When Neveu was a theater major at the University of Iowa, he accepted challenges from James Finney, a theater professor at the school in Iowa City. The same professor introduced Neveu to the works of the late Harold Printer, an English playwright, screenwriter, director and actor.
“[Finney] was influential, even though he was my professor for only five to six weeks because he had a health issue,” says Neveu, who met his future wife, Kristen, at the college. “He liked to ask me a lot of questions like, ‘Why are you doing that?’ and, ‘What is your thinking behind that?’ My favorite playwright is Pinter because his writing is spare, with a lot of air.
“My first production, ‘The Last Barbeque’, [performed in Las Vegas and later in Chicago] is ‘Pintery’.”
Born in San Francisco before becoming a full-fledged Hawkeye, Neveu spent a year and a half at Playwrights’ Center in Minneapolis after graduating from college. He and his wife moved to Chicago, where he did plays in basements and puppet theater in the back of bars before becoming a resident at Chicago Dramatists, a seedbed for emerging playwrights.
“I stopped acting at the age of 22 or 23 and concentrated on writing and storytelling,” says Neveu, a husband for nearly 25 years and the father of a 10-year-old daughter, Lia. “I’m obsessed with storytelling, with the puzzle that is storytelling. My grandfather on my mom’s side was a prospector in Texas who sang. He was a storyteller, too. He died when I was about two years old. Maybe I got the arts gene from him.”
Neveu has been commissioned by The Royal Court Theatre in London, Manhattan Theatre Club, Steppenwolf Theatre Company, The Goodman Theatre and Writers’ Theatre in Glencoe, among others. Some of his awards: the Marquee Award from Chicago Dramatists; the Ofner Prize for New Work; and an After Dark Award for Outstanding Musical (“Old Town”).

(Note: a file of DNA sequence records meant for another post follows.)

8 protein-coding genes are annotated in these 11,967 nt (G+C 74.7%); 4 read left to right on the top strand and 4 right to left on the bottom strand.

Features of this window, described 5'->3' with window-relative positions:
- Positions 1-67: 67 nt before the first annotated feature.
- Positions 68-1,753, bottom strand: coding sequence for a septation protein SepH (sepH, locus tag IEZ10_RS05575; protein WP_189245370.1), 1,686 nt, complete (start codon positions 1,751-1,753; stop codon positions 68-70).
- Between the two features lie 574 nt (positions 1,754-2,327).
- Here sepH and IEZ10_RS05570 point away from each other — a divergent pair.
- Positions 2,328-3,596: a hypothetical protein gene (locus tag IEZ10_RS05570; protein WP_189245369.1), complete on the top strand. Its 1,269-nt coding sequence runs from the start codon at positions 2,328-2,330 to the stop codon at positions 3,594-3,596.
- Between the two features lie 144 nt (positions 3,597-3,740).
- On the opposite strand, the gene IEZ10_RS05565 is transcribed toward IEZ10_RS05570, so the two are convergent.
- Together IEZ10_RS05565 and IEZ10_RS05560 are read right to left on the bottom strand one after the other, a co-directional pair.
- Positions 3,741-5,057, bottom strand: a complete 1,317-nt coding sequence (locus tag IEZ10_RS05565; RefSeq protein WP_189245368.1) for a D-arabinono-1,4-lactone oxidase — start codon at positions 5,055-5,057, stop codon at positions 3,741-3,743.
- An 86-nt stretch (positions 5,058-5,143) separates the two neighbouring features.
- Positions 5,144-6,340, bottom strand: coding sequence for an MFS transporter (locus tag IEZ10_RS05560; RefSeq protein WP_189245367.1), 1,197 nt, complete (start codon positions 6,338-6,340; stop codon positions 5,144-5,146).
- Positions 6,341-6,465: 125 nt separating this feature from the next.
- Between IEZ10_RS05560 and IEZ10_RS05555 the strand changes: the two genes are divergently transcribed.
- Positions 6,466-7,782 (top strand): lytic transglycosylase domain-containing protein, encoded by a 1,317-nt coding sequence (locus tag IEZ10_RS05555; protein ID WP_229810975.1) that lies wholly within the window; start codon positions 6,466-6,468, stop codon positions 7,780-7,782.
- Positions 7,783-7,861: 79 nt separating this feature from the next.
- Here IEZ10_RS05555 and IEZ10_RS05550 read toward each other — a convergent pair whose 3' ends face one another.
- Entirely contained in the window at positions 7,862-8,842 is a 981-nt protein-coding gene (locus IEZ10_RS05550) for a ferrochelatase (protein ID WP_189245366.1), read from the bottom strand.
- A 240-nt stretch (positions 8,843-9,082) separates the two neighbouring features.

Away from the stages, Neveu can be found singing for either a garage rock/punk band or for a country band, a group with undertones of pop and punk.
Combing wares at estate sales is another one of his pastimes.
“My mom and dad are into antiques,” Neveu says. “I recently bought a piano and a lithograph at an estate sale. The lithograph had been owned by a World War II vet, who put it up in his basement. The basement was probably his man cave, with a pool table and bar down there. The lithograph was of a boy fishing, with a girl behind him, and both were looking off into the distance. Kind of creepy. But I felt like I was rescuing it. The print is yellowish, probably because the vet and his buddies smoked when they were near it.”
The playwright pauses.
And then it hits me: Brett Neveu is in his storytelling mode, no longer just a man using a fork to lift his breakfast fare.
His audience of one suddenly feels fortunate to be in the presence of an artist.
Tickets to “Her America” are available at greenhousetheater.org, in person at the box office or by calling (773) 404-7336. Greenhouse Theater Center (Downstairs Mainstage) is located at 2257 N. Lincoln Avenue in Chicago.